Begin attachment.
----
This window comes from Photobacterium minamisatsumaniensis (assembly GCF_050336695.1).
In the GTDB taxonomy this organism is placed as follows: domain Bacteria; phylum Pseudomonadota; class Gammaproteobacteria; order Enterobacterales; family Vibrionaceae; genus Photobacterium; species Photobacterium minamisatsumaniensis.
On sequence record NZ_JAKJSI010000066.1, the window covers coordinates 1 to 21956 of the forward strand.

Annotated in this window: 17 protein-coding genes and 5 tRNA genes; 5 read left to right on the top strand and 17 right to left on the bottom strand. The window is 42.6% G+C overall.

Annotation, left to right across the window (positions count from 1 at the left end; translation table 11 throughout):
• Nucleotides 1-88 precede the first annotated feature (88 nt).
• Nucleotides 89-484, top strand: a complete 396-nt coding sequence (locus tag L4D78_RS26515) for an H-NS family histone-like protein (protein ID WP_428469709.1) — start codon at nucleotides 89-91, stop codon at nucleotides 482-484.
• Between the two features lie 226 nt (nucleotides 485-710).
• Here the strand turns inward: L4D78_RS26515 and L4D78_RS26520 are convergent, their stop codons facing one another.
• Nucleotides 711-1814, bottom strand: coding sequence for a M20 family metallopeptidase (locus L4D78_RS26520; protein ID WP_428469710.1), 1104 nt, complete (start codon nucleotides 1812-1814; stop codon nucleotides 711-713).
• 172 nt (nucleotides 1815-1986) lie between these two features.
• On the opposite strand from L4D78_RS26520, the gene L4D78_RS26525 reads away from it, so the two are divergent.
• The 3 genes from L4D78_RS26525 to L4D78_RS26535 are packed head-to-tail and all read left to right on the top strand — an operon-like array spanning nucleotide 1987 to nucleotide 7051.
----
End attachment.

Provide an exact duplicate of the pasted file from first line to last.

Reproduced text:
This window comes from Photobacterium minamisatsumaniensis (assembly GCF_050336695.1).
In the GTDB taxonomy this organism is placed as follows: domain Bacteria; phylum Pseudomonadota; class Gammaproteobacteria; order Enterobacterales; family Vibrionaceae; genus Photobacterium; species Photobacterium minamisatsumaniensis.
On sequence record NZ_JAKJSI010000066.1, the window covers coordinates 1 to 21956 of the forward strand.

Annotated in this window: 17 protein-coding genes and 5 tRNA genes; 5 read left to right on the top strand and 17 right to left on the bottom strand. The window is 42.6% G+C overall.

Annotation, left to right across the window (positions count from 1 at the left end; translation table 11 throughout):
• Nucleotides 1-88 precede the first annotated feature (88 nt).
• Nucleotides 89-484, top strand: a complete 396-nt coding sequence (locus tag L4D78_RS26515) for an H-NS family histone-like protein (protein ID WP_428469709.1) — start codon at nucleotides 89-91, stop codon at nucleotides 482-484.
• Between the two features lie 226 nt (nucleotides 485-710).
• Here the strand turns inward: L4D78_RS26515 and L4D78_RS26520 are convergent, their stop codons facing one another.
• Nucleotides 711-1814, bottom strand: coding sequence for a M20 family metallopeptidase (locus L4D78_RS26520; protein ID WP_428469710.1), 1104 nt, complete (start codon nucleotides 1812-1814; stop codon nucleotides 711-713).
• 172 nt (nucleotides 1815-1986) lie between these two features.
• On the opposite strand from L4D78_RS26520, the gene L4D78_RS26525 reads away from it, so the two are divergent.
• The 3 genes from L4D78_RS26525 to L4D78_RS26535 are packed head-to-tail and all read left to right on the top strand — an operon-like array spanning nucleotide 1987 to nucleotide 7051.